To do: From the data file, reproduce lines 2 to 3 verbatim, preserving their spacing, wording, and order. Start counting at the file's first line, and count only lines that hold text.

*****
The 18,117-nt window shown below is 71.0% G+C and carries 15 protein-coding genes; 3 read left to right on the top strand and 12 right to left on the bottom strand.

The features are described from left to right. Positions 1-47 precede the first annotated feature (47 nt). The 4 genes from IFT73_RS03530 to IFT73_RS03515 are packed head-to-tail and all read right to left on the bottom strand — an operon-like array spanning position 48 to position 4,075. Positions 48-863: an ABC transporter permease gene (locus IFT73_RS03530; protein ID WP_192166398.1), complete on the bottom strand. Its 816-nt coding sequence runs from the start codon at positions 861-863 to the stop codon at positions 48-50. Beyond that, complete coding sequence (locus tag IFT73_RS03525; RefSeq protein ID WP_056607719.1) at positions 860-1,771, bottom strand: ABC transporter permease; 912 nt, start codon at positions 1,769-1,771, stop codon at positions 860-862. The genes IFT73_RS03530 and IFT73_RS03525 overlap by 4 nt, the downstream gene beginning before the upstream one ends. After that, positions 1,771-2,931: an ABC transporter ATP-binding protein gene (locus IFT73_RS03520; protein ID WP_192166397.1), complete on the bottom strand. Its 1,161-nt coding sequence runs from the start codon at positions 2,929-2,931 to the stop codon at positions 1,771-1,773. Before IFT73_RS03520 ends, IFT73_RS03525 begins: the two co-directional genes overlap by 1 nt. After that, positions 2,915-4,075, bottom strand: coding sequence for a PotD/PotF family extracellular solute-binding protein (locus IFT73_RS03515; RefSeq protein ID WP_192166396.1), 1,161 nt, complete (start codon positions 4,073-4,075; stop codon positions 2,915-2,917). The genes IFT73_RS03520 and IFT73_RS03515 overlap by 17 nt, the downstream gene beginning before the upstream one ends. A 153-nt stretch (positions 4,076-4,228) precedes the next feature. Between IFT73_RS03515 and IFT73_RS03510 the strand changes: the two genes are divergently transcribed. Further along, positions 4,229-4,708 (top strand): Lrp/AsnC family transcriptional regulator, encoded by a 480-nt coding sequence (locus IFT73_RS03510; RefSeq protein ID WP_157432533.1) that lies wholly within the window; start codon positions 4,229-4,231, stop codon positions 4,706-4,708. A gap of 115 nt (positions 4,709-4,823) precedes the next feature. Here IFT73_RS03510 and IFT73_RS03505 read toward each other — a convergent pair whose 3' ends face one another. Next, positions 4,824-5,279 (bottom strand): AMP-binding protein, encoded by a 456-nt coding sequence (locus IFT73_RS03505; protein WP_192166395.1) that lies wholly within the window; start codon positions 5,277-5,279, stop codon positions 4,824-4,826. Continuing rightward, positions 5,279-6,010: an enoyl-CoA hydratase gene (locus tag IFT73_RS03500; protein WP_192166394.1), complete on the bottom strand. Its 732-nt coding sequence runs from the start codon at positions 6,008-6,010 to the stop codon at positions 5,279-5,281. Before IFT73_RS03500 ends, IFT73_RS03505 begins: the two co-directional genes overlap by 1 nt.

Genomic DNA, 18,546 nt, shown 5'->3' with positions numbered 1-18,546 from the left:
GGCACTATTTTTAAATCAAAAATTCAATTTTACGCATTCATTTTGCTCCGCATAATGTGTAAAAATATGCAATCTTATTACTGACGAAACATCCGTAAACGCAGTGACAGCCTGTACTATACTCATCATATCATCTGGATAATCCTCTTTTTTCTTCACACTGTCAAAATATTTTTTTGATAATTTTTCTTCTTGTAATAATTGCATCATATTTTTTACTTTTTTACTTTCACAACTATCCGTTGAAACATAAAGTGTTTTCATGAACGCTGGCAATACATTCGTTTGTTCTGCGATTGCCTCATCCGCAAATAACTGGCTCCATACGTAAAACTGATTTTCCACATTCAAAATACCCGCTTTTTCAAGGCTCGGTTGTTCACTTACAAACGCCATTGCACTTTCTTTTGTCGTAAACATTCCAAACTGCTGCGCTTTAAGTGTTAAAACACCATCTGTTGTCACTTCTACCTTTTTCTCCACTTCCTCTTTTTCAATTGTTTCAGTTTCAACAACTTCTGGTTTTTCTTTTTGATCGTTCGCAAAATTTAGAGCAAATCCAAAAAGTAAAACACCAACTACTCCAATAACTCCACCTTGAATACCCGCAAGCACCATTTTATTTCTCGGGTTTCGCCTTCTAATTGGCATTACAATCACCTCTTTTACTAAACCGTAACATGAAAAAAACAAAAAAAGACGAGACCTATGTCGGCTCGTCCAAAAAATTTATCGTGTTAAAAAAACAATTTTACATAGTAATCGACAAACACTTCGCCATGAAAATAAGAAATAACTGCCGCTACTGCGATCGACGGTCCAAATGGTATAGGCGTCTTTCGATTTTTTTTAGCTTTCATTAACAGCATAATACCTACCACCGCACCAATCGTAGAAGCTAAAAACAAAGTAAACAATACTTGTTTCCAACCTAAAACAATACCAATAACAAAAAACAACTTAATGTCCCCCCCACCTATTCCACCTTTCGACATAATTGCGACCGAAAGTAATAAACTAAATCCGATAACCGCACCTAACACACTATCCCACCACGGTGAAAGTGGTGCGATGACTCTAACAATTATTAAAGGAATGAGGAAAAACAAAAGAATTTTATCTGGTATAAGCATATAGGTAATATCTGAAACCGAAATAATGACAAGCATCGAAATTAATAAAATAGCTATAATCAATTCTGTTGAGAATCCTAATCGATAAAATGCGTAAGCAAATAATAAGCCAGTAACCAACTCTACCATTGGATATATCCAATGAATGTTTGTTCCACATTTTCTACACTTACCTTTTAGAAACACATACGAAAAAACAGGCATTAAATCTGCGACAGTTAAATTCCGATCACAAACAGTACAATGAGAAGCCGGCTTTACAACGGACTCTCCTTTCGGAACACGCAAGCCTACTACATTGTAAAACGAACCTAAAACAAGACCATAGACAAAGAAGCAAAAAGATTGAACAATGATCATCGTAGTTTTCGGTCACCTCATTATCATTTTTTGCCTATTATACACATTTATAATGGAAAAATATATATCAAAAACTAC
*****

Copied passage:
The features are described from left to right. Positions 1-47 precede the first annotated feature (47 nt). The 4 genes from IFT73_RS03530 to IFT73_RS03515 are packed head-to-tail and all read right to left on the bottom strand — an operon-like array spanning position 48 to position 4,075. Positions 48-863: an ABC transporter permease gene (locus IFT73_RS03530; protein ID WP_192166398.1), complete on the bottom strand. Its 816-nt coding sequence runs from the start codon at positions 861-863 to the stop codon at positions 48-50. Beyond that, complete coding sequence (locus tag IFT73_RS03525; RefSeq protein ID WP_056607719.1) at positions 860-1,771, bottom strand: ABC transporter permease; 912 nt, start codon at positions 1,769-1,771, stop codon at positions 860-862. The genes IFT73_RS03530 and IFT73_RS03525 overlap by 4 nt, the downstream gene beginning before the upstream one ends. After that, positions 1,771-2,931: an ABC transporter ATP-binding protein gene (locus IFT73_RS03520; protein ID WP_192166397.1), complete on the bottom strand. Its 1,161-nt coding sequence runs from the start codon at positions 2,929-2,931 to the stop codon at positions 1,771-1,773. Before IFT73_RS03520 ends, IFT73_RS03525 begins: the two co-directional genes overlap by 1 nt. After that, positions 2,915-4,075, bottom strand: coding sequence for a PotD/PotF family extracellular solute-binding protein (locus IFT73_RS03515; RefSeq protein ID WP_192166396.1), 1,161 nt, complete (start codon positions 4,073-4,075; stop codon positions 2,915-2,917). The genes IFT73_RS03520 and IFT73_RS03515 overlap by 17 nt, the downstream gene beginning before the upstream one ends. A 153-nt stretch (positions 4,076-4,228) precedes the next feature. Between IFT73_RS03515 and IFT73_RS03510 the strand changes: the two genes are divergently transcribed. Further along, positions 4,229-4,708 (top strand): Lrp/AsnC family transcriptional regulator, encoded by a 480-nt coding sequence (locus IFT73_RS03510; RefSeq protein ID WP_157432533.1) that lies wholly within the window; start codon positions 4,229-4,231, stop codon positions 4,706-4,708. A gap of 115 nt (positions 4,709-4,823) precedes the next feature. Here IFT73_RS03510 and IFT73_RS03505 read toward each other — a convergent pair whose 3' ends face one another. Next, positions 4,824-5,279 (bottom strand): AMP-binding protein, encoded by a 456-nt coding sequence (locus IFT73_RS03505; protein WP_192166395.1) that lies wholly within the window; start codon positions 5,277-5,279, stop codon positions 4,824-4,826. Continuing rightward, positions 5,279-6,010: an enoyl-CoA hydratase gene (locus tag IFT73_RS03500; protein WP_192166394.1), complete on the bottom strand. Its 732-nt coding sequence runs from the start codon at positions 6,008-6,010 to the stop codon at positions 5,279-5,281. Before IFT73_RS03500 ends, IFT73_RS03505 begins: the two co-directional genes overlap by 1 nt.

Genomic DNA, 18,546 nt, shown 5'->3' with positions numbered 1-18,546 from the left: